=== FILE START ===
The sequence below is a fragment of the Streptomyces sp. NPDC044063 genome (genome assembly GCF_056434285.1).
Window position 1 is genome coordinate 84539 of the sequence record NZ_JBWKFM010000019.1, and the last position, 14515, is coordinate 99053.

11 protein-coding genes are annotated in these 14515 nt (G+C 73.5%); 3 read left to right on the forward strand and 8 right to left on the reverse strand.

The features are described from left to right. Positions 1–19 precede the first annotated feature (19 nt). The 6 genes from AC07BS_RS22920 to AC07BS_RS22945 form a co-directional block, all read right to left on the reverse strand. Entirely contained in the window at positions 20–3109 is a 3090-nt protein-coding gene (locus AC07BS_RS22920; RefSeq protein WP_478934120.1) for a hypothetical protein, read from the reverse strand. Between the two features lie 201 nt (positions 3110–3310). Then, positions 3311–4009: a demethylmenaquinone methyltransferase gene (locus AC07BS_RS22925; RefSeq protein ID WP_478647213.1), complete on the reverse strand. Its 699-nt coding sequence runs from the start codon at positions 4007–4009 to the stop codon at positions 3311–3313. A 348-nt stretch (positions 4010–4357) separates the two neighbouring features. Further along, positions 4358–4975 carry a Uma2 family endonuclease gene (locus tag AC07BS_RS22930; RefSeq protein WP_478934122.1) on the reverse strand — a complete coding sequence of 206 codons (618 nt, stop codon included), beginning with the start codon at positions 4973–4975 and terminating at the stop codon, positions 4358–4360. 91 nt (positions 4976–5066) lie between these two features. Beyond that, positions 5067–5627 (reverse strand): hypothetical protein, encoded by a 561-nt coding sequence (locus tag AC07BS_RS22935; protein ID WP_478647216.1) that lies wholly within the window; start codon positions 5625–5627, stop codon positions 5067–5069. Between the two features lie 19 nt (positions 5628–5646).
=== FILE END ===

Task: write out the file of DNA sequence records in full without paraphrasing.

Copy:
The sequence below is a fragment of the Streptomyces sp. NPDC044063 genome (genome assembly GCF_056434285.1).
Window position 1 is genome coordinate 84539 of the sequence record NZ_JBWKFM010000019.1, and the last position, 14515, is coordinate 99053.

11 protein-coding genes are annotated in these 14515 nt (G+C 73.5%); 3 read left to right on the forward strand and 8 right to left on the reverse strand.

The features are described from left to right. Positions 1–19 precede the first annotated feature (19 nt). The 6 genes from AC07BS_RS22920 to AC07BS_RS22945 form a co-directional block, all read right to left on the reverse strand. Entirely contained in the window at positions 20–3109 is a 3090-nt protein-coding gene (locus AC07BS_RS22920; RefSeq protein WP_478934120.1) for a hypothetical protein, read from the reverse strand. Between the two features lie 201 nt (positions 3110–3310). Then, positions 3311–4009: a demethylmenaquinone methyltransferase gene (locus AC07BS_RS22925; RefSeq protein ID WP_478647213.1), complete on the reverse strand. Its 699-nt coding sequence runs from the start codon at positions 4007–4009 to the stop codon at positions 3311–3313. A 348-nt stretch (positions 4010–4357) separates the two neighbouring features. Further along, positions 4358–4975 carry a Uma2 family endonuclease gene (locus tag AC07BS_RS22930; RefSeq protein WP_478934122.1) on the reverse strand — a complete coding sequence of 206 codons (618 nt, stop codon included), beginning with the start codon at positions 4973–4975 and terminating at the stop codon, positions 4358–4360. 91 nt (positions 4976–5066) lie between these two features. Beyond that, positions 5067–5627 (reverse strand): hypothetical protein, encoded by a 561-nt coding sequence (locus tag AC07BS_RS22935; protein ID WP_478647216.1) that lies wholly within the window; start codon positions 5625–5627, stop codon positions 5067–5069. Between the two features lie 19 nt (positions 5628–5646).